Archive for Aug, 2014

31
Aug
14

Just Chatting

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The short sharp chacking call of a Stonechat is never too difficult to hear in Norfolk. The heaths and coastal dunes hold pairs which although moderately dispersal never roam too far. On a tour the other week we watched this bird hawking insects from atop a bramble and being very successful too.

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Stonechat

29
Aug
14

Spiralis

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Delicate and small we eventually found them. The grass had been mown late; far too late. The orchids had probably been topped. However, we searched anyway and Bob managed to find a couple of spikes that were so small they’d escaped the blades.

Autumn Ladies Tresses are so called because of their resemblance to plaits of hair. This is also reflected within the Latin name of Spiranthes spiralis. I’m not sure what the passing builders thought of me lying flat out on the ground photographing them but it sparked enough interest for them to ask a few questions about what they were.

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Autumn Ladies Tresses

29
Aug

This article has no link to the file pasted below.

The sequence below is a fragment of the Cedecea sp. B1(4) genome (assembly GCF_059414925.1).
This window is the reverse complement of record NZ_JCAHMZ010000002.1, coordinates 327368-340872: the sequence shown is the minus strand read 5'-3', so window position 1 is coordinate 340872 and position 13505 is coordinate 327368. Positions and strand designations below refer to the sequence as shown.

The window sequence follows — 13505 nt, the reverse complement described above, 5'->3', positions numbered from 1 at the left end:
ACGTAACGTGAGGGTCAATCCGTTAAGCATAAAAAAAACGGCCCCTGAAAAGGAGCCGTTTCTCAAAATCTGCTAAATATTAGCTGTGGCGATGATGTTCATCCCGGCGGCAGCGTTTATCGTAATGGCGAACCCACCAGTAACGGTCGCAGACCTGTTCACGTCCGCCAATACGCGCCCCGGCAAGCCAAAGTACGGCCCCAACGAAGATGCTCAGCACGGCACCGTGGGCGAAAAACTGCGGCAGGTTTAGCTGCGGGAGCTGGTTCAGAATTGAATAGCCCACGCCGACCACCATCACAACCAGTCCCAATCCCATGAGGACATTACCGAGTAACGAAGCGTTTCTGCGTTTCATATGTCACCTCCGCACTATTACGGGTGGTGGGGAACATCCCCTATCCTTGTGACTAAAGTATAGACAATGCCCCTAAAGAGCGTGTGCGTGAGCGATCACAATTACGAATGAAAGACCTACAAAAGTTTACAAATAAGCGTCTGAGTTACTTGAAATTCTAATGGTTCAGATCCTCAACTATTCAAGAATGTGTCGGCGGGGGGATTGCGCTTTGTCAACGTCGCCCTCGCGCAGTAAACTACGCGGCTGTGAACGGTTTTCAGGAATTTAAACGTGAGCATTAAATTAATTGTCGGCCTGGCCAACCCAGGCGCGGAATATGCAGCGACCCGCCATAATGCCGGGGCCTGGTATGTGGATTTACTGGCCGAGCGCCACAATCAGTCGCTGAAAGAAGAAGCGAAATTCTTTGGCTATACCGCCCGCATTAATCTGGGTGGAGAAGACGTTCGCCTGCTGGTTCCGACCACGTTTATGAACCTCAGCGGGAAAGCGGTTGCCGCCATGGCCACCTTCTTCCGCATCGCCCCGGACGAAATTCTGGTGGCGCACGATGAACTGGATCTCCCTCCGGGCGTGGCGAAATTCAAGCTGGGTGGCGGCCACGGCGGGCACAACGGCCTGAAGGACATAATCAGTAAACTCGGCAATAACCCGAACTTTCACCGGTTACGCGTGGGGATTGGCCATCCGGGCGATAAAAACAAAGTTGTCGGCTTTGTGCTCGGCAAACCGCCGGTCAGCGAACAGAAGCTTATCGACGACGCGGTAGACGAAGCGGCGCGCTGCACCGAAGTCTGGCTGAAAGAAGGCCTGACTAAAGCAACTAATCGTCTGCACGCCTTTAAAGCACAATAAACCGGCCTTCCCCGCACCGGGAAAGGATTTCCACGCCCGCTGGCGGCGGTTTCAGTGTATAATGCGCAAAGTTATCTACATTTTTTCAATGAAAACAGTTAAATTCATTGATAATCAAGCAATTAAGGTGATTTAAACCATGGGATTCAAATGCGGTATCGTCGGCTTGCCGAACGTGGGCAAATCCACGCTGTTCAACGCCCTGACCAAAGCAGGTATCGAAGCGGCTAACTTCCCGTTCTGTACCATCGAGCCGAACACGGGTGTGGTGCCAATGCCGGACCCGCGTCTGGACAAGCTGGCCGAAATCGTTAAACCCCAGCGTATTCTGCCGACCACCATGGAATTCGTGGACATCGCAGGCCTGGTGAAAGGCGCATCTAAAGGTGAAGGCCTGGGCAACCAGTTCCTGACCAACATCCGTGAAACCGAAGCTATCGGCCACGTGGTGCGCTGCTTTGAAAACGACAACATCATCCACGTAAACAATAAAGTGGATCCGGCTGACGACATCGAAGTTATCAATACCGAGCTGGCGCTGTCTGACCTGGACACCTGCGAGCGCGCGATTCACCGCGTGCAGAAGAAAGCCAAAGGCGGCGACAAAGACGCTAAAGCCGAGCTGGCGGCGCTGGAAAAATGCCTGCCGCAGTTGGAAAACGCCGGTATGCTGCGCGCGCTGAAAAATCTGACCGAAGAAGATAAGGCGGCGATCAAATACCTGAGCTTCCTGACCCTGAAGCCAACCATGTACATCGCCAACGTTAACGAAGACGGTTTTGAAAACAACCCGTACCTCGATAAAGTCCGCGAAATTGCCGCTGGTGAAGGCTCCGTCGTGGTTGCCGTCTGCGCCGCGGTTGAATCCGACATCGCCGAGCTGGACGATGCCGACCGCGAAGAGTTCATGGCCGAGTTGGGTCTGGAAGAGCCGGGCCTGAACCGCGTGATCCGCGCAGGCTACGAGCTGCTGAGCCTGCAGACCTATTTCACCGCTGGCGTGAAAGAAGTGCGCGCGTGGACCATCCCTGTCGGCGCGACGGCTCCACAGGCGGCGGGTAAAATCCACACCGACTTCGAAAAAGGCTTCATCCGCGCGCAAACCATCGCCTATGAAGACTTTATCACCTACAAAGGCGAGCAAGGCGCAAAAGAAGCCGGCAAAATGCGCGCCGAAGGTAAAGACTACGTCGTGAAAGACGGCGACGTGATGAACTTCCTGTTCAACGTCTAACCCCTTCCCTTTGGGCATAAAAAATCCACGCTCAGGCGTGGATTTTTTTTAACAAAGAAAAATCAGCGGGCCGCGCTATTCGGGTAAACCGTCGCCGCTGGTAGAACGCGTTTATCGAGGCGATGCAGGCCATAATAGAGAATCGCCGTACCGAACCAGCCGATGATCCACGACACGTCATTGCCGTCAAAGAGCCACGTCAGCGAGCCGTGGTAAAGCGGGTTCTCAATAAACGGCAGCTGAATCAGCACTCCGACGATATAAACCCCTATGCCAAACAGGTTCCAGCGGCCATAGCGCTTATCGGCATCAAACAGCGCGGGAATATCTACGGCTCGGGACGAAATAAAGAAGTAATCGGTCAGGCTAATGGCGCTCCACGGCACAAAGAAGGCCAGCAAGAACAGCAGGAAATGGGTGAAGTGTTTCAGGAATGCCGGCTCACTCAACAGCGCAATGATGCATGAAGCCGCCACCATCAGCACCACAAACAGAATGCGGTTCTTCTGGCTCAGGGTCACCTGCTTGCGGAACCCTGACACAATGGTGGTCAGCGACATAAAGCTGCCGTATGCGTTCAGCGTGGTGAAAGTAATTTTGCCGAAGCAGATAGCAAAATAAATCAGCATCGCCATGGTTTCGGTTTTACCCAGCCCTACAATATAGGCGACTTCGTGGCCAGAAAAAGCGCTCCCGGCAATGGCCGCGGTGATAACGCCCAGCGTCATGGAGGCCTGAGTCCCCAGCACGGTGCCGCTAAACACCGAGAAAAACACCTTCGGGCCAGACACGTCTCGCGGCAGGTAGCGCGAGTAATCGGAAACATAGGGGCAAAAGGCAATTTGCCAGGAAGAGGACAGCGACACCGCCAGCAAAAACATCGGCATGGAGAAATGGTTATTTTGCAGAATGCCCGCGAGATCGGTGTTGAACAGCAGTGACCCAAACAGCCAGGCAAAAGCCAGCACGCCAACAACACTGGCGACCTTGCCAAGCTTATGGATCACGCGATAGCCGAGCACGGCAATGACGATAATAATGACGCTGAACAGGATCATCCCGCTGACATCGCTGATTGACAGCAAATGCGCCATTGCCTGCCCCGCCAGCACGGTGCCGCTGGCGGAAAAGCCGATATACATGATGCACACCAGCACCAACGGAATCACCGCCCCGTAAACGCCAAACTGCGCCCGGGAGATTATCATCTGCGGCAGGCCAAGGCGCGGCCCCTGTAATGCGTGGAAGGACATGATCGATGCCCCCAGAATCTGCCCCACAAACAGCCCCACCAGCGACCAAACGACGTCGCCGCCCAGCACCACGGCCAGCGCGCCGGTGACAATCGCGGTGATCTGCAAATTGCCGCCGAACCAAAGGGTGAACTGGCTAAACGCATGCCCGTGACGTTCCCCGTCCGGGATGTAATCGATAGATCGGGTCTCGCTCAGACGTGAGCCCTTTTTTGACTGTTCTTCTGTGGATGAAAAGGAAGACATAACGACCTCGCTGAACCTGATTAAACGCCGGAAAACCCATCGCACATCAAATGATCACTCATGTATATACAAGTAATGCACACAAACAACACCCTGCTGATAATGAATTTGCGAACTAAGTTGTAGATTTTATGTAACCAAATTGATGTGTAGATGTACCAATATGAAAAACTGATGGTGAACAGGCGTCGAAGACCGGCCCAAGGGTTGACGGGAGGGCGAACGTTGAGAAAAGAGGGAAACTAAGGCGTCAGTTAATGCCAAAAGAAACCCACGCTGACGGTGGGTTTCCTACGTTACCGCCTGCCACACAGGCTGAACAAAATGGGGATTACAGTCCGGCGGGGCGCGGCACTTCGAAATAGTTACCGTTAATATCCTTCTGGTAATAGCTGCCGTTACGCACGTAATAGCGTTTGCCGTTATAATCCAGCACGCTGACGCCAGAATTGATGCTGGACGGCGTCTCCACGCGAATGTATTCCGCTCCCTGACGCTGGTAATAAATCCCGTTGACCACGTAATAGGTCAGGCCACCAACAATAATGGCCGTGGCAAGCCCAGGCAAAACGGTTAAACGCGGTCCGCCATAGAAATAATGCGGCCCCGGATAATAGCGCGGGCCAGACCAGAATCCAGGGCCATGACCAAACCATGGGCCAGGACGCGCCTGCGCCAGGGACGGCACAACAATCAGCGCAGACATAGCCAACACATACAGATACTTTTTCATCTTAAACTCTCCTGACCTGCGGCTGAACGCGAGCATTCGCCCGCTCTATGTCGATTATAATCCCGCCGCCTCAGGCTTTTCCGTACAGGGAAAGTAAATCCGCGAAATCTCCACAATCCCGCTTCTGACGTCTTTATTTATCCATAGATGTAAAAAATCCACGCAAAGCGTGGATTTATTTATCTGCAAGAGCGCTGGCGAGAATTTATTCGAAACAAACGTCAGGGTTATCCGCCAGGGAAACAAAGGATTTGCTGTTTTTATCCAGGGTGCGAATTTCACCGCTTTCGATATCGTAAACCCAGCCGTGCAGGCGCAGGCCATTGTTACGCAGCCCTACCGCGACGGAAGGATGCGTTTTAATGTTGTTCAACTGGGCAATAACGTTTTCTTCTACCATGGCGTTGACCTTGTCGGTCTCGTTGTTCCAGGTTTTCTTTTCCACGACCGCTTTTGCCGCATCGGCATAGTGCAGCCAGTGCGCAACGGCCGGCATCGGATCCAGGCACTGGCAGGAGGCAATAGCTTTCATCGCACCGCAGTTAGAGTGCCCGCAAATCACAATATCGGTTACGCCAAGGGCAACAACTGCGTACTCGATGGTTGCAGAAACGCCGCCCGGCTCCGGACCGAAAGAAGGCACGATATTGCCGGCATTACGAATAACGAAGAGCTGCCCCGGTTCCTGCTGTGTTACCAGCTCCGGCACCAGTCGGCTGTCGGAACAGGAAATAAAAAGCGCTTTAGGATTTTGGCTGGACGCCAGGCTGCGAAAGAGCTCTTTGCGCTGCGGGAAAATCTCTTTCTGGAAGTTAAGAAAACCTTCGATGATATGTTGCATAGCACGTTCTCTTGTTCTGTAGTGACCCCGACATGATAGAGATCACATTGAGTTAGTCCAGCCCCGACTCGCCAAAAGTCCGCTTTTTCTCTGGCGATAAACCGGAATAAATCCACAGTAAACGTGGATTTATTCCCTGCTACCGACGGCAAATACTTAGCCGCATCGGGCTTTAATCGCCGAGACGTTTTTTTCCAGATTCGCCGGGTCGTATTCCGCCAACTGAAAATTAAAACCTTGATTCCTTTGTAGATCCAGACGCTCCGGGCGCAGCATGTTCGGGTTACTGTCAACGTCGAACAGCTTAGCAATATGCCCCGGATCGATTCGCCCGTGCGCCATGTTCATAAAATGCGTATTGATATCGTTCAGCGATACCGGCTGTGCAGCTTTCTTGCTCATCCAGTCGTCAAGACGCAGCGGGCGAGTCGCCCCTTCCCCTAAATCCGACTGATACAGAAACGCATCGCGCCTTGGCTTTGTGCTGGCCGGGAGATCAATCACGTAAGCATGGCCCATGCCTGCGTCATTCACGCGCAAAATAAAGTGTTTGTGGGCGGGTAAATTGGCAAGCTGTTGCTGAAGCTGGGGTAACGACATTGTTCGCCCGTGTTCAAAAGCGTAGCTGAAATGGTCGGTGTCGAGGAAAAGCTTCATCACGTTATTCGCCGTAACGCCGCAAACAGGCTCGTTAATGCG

14

A crake in the corn

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I had a feeling the easterlies at the beginning of the week had not given everything. It’s feelings like that which drove me out into the rain to search for migrants yesterday. Four Swifts and a Whinchat on the hill were all I got for the effort until the rain drove me back to the laptop and to work.

When the sun broke through later in the day I thought I’d have a walk along the cliff top at Trimingham to relive the monotony. A Wryneck sheltered under the cliff edge was my target; what I didn’t expect to see was a Corncrake!

As I walked out of one of the cliff top woods a slim crake with dangling legs erupted from the path in front of me and went low to the left around the bushes and out of view. Damn it!

I walked forward half expecting to see it a mile away flying along the clifftop. It flew from a few metres in front of me again to the left, again around the bushes and again out of view. I knew if I was to find the bird I would need help and it came in the shape of Greg, Andy and Tony. Despite a thorough search of the field edges and stubble it was not seen again. Sorry guys.